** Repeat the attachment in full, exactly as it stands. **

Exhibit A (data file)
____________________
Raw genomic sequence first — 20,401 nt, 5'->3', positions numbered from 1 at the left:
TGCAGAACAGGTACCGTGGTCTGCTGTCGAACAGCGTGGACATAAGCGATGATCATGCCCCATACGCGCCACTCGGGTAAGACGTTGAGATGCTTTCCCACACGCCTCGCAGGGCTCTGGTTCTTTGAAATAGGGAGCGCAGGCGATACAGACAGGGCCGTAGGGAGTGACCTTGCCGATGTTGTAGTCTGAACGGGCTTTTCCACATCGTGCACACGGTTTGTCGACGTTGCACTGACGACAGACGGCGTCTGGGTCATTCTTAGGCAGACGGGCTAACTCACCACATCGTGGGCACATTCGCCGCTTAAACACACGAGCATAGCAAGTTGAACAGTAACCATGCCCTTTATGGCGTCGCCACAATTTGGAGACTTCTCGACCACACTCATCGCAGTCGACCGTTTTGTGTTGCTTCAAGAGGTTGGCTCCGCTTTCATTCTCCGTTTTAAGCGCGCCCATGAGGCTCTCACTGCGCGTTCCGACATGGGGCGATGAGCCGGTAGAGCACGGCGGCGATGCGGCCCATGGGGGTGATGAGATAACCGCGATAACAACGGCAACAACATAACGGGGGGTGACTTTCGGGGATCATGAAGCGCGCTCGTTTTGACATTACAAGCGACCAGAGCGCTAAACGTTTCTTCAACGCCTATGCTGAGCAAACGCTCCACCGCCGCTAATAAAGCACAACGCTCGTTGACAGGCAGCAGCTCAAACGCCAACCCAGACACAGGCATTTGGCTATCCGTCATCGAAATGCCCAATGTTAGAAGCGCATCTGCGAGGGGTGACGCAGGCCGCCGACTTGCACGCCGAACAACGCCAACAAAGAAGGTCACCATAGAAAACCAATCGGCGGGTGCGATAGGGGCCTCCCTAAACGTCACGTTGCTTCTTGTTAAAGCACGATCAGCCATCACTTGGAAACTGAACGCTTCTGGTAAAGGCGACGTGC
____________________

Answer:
Raw genomic sequence first — 20,401 nt, 5'->3', positions numbered from 1 at the left:
TGCAGAACAGGTACCGTGGTCTGCTGTCGAACAGCGTGGACATAAGCGATGATCATGCCCCATACGCGCCACTCGGGTAAGACGTTGAGATGCTTTCCCACACGCCTCGCAGGGCTCTGGTTCTTTGAAATAGGGAGCGCAGGCGATACAGACAGGGCCGTAGGGAGTGACCTTGCCGATGTTGTAGTCTGAACGGGCTTTTCCACATCGTGCACACGGTTTGTCGACGTTGCACTGACGACAGACGGCGTCTGGGTCATTCTTAGGCAGACGGGCTAACTCACCACATCGTGGGCACATTCGCCGCTTAAACACACGAGCATAGCAAGTTGAACAGTAACCATGCCCTTTATGGCGTCGCCACAATTTGGAGACTTCTCGACCACACTCATCGCAGTCGACCGTTTTGTGTTGCTTCAAGAGGTTGGCTCCGCTTTCATTCTCCGTTTTAAGCGCGCCCATGAGGCTCTCACTGCGCGTTCCGACATGGGGCGATGAGCCGGTAGAGCACGGCGGCGATGCGGCCCATGGGGGTGATGAGATAACCGCGATAACAACGGCAACAACATAACGGGGGGTGACTTTCGGGGATCATGAAGCGCGCTCGTTTTGACATTACAAGCGACCAGAGCGCTAAACGTTTCTTCAACGCCTATGCTGAGCAAACGCTCCACCGCCGCTAATAAAGCACAACGCTCGTTGACAGGCAGCAGCTCAAACGCCAACCCAGACACAGGCATTTGGCTATCCGTCATCGAAATGCCCAATGTTAGAAGCGCATCTGCGAGGGGTGACGCAGGCCGCCGACTTGCACGCCGAACAACGCCAACAAAGAAGGTCACCATAGAAAACCAATCGGCGGGTGCGATAGGGGCCTCCCTAAACGTCACGTTGCTTCTTGTTAAAGCACGATCAGCCATCACTTGGAAACTGAACGCTTCTGGTAAAGGCGACGTGC